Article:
"I didn't listen to her," his mom, Denise Adams, said of the pediatrician's warning last year. "I didn't count his calories, I wasn't 100 percent on it. If I had been, he wouldn't be 30 pounds overweight."

His goal is to lose 1 pound a week for 15 weeks, then maintain his weight as he grows.

Clayton is an active, popular boy who likes to play football with his friends, ride his bike and swim. But he also likes to eat too much. While his doctor helps, the Adamses say Clayton could benefit from an organized program, which they haven't found.

"The only thing being done is within the walls of your home," said Mrs. Adams, a floral designer at Publix.

The Tampa Bay area has a few programs. St. Joseph's-Baptist Health Care offers Why Weight?, a six-week course that shuns quick weight loss and instead encourages long-lasting changes in diet and exercise. At least one parent must attend, too.

But it costs $150, more than many families can afford.

Bayfront Medical Center in St. Petersburg plans to offer a similar class soon, a spokeswoman said. Jazzercise Inc. says it is expanding its children's programs in the area.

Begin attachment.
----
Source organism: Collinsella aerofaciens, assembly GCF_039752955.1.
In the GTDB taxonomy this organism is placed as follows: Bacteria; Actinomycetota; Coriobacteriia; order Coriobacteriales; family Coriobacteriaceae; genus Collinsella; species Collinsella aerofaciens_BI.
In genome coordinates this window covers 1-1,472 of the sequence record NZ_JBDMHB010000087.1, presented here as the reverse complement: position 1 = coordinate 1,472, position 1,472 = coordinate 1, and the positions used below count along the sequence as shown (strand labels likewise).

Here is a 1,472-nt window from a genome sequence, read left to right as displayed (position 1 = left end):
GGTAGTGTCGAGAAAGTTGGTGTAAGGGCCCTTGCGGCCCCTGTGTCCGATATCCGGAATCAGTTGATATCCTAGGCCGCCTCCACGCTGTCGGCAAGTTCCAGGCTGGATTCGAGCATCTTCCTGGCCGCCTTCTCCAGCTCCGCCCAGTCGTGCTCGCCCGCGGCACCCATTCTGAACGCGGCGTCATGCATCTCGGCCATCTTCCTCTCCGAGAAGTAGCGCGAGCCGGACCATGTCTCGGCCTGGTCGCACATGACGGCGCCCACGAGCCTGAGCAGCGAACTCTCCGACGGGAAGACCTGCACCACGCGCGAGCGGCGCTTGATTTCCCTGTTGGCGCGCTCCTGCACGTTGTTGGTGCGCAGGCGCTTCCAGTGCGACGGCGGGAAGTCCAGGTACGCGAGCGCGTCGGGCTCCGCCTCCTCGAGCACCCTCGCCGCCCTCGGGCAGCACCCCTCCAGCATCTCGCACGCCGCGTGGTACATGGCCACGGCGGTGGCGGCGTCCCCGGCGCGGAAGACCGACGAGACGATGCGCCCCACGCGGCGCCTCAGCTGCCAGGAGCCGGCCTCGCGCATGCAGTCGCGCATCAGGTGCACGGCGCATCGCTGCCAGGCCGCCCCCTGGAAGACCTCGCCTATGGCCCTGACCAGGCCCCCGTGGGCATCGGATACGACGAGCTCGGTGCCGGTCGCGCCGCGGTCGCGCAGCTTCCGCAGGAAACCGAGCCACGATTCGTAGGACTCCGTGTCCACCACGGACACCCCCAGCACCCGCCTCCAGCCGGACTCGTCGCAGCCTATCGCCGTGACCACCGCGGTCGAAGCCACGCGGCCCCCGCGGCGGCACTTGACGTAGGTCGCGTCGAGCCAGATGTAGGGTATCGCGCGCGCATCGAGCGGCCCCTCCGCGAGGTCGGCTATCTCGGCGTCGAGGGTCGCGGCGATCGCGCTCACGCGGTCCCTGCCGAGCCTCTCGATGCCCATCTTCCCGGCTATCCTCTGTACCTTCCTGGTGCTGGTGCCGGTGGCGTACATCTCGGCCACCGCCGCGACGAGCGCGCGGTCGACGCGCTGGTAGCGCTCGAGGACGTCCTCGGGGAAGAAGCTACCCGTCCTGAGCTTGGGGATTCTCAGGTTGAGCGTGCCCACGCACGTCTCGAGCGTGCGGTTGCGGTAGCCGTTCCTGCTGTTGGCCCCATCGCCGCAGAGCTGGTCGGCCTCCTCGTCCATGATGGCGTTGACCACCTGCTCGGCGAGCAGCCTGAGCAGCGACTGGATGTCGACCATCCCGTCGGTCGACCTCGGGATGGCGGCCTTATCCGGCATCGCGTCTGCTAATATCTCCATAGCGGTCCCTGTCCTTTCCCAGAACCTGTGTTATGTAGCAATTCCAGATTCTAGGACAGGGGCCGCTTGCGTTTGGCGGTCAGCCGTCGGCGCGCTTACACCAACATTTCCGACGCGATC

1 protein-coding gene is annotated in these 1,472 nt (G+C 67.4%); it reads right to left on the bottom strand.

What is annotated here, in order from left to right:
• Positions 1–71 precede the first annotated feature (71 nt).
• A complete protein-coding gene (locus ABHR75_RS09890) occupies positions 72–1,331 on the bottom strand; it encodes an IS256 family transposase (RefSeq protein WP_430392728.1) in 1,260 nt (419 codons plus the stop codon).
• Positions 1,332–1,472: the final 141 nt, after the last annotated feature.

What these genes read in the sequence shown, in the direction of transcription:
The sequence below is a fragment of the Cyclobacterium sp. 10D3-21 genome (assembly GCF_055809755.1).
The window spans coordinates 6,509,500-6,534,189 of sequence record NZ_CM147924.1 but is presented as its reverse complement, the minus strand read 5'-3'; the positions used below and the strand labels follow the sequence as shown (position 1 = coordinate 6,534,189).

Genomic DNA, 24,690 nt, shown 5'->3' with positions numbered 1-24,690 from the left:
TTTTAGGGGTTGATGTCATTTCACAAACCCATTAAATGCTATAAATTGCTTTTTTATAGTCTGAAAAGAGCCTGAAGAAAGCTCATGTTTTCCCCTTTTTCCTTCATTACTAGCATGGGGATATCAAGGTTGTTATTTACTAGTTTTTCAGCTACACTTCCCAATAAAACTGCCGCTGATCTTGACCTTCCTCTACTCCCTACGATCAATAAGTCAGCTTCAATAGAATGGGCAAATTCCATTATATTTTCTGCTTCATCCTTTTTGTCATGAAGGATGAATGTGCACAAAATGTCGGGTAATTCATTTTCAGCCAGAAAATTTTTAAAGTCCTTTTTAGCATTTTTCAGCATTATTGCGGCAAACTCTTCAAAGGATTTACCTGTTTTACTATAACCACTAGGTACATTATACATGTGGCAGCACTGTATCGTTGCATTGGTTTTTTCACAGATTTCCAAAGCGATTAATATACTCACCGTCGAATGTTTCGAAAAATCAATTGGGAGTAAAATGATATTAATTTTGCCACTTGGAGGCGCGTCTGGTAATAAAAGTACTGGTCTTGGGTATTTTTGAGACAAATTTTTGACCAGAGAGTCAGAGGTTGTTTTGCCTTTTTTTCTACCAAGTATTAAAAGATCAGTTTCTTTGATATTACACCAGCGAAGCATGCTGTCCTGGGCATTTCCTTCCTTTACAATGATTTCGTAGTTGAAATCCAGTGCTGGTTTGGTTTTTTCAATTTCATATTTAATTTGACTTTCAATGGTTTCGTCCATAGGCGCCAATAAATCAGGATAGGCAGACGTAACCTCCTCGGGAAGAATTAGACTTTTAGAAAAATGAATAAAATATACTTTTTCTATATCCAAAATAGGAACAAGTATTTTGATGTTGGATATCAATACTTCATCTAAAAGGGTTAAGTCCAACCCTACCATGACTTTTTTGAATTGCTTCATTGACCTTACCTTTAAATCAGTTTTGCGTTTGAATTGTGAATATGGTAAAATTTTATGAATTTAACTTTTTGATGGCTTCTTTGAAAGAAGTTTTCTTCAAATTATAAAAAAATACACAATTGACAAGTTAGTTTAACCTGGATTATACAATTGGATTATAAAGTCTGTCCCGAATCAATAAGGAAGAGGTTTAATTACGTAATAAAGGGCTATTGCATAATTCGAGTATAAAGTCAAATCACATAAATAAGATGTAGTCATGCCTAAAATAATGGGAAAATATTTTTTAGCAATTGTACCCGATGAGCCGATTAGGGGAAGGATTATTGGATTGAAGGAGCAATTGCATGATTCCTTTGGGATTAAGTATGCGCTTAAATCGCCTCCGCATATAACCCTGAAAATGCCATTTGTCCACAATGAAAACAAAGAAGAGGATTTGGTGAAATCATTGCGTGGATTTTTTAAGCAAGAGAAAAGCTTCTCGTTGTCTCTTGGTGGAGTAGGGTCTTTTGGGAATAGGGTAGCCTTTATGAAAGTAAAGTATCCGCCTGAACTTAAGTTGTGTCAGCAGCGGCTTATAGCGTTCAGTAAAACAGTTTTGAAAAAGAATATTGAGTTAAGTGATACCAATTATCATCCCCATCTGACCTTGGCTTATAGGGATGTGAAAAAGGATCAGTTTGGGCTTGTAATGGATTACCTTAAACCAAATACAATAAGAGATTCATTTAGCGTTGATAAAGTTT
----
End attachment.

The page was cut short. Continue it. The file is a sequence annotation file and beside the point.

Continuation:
After Michael and Janine Schwartz set out to try to help their son, Austin, control his weight three years ago, they decided to fill the void themselves.

The Schwartzes, of Tampa, watched with alarm as Austin packed on pounds from the time he was 4, but their pediatrician said not to worry.

When he was 8, they took him to Dr. Diamond, who told them Austin indeed needed to lose weight. He suggested joining a gym or buying workout videos.

But they found kids weren't welcome at most fitness centers. He was too little to follow the Richard Simmons videos.

Frustrated, in 1999 Mrs. Schwartz found a production company to help her create two half-hour videos, called Movin' and Groovin' Fitness for Kids.

The tapes use original music and simple, dance-like steps to keep children moving. The Schwartzes sell them to parents over their Web site, www.exer-ciseforkids.com, and they're being used by a school system in Washington state and the diabetes clinic at Cincinnati Children's Hospital.